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The Benefits

The Study
Life Cycle and Biology
Current Program
No Control Program
Silviculture Program for Young Stands
The Benefits

The current program provided significant advantages over the no control program.

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The Benefits - Timber Supply Impacts

The current program provided significant advantages over the "no control" program. The harvest of the present supply of mature lodgepole pine lasted much longer with the current program resulting in a greater total volume of harvested timber. Under the "no control" program, longevity of harvests of the highly susceptible pine was estimated to be 43-48 years. Under the current program the number of years jumped to 70-85. The consequences of the "no control" program included 2- to 5-fold increases in non-recoverable timber losses and a greater chance that harvest volumes will drop over the long term (see Figure 1).


Figure 1.  Relative impacts of the "no control" program and current programs on existing provincial supplies of mature lodgepole pine.

The Benefits - Economic Impacts

The effect of mountain pine beetle management was assessed in light of its impact on government revenues and on timber industry revenues. This assessment includes discussions with selected industry and government representatives.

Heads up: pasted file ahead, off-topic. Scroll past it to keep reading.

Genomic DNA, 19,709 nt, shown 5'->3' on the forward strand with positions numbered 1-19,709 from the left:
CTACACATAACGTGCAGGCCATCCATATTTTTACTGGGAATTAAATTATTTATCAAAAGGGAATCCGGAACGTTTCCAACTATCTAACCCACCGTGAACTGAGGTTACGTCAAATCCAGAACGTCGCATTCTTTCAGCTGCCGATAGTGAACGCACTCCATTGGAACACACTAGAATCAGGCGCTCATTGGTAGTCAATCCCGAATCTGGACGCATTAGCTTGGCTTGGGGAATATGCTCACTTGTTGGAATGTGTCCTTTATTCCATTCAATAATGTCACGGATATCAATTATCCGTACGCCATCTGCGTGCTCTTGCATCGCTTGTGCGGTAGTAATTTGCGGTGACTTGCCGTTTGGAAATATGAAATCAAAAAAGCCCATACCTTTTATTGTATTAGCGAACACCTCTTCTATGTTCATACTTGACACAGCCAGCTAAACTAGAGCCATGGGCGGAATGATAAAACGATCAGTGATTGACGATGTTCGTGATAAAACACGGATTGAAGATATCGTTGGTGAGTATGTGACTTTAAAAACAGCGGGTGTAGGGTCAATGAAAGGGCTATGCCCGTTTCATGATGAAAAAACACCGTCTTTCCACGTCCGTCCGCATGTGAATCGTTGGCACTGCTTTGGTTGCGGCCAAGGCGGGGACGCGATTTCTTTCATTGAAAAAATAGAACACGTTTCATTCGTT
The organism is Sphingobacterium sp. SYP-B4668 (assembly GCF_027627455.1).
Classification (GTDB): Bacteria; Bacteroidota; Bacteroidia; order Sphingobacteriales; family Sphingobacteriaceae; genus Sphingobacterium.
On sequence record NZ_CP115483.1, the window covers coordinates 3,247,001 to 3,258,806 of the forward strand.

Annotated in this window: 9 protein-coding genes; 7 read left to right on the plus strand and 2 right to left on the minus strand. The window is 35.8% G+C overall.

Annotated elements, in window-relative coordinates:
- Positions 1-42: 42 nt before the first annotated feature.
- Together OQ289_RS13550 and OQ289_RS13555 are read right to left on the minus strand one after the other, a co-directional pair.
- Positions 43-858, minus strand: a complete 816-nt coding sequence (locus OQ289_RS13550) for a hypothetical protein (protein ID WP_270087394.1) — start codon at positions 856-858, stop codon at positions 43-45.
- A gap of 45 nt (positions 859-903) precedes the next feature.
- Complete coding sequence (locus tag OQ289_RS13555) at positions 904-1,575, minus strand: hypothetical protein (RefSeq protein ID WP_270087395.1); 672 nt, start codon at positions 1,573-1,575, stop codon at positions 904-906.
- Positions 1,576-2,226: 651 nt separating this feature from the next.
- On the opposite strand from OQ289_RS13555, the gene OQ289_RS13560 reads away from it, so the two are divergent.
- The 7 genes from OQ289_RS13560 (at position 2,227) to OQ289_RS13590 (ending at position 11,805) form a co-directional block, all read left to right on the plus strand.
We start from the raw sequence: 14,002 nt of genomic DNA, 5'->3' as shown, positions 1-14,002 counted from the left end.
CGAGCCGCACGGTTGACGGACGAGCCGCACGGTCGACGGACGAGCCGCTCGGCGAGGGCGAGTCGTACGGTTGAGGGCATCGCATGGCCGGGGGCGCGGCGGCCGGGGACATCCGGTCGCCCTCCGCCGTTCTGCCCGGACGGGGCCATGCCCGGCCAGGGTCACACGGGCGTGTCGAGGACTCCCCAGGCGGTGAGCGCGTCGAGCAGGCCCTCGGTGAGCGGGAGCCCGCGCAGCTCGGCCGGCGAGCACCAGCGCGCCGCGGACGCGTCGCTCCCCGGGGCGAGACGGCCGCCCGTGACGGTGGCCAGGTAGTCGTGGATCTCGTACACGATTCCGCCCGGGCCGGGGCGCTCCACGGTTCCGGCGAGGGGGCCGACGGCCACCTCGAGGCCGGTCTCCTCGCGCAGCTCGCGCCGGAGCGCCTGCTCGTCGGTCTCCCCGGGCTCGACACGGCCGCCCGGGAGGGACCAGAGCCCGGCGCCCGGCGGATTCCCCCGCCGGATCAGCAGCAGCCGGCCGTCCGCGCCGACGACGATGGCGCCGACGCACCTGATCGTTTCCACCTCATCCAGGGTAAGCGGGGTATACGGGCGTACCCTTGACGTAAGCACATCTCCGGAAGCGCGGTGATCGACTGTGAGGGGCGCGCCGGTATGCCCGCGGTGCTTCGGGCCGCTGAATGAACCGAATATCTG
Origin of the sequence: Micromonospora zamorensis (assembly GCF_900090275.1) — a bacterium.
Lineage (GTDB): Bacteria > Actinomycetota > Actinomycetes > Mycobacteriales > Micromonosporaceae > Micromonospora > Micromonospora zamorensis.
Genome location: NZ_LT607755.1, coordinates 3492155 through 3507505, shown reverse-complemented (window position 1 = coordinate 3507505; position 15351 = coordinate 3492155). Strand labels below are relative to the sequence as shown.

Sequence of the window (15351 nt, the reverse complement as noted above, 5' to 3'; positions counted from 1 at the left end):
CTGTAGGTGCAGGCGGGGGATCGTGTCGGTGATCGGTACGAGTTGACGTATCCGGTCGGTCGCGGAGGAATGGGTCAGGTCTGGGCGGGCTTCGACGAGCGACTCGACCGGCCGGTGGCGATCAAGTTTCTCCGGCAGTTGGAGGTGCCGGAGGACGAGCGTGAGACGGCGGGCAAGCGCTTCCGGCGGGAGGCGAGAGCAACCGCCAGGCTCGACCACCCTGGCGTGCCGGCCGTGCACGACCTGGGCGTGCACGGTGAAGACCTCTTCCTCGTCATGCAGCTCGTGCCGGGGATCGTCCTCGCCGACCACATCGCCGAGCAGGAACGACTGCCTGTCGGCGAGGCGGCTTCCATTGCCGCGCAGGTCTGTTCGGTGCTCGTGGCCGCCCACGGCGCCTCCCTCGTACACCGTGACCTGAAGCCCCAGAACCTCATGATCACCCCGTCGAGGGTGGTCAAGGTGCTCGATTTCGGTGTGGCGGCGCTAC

The current program provided significant increases in government and industry revenue relative to the "no control" program. The benefits from the current program clearly outweigh the costs (see Figure 2).

    The reductions in timber quality and increases in the harvested volume of infested trees that would result from a "no control" program, would negatively affect government and industry revenues. The annual expenditure of $4.5 million from the current control program results in a net benefit of $72 million province-wide in stumpage and lumber value recoveries.


Figure 2.  Impacts of the current program relative to "no control" from harvests of mature lodgepole pine over 40 years from present.

The Benefits - Social and Community Impacts

The majority of stakeholders indicated that "no control" was not a preferred management option. The preferred approach to mountain pine beetle management would be a program where the emphasis was on "preventative" control tactics. Selection logging, spot treatments with MSMA, or fall-and-burn would have little adverse impact on wildlife or other environmental resource values.

    Such a program would involve maintaining the following:

  • adequate buffer zones around lakes, rivers, streams and wetlands,
  • slash and snag trees to provide habitat for small animals and birds,
  • wildlife corridors,
  • ecological integrities of existing ecosystems, and
  • visual quality objectives.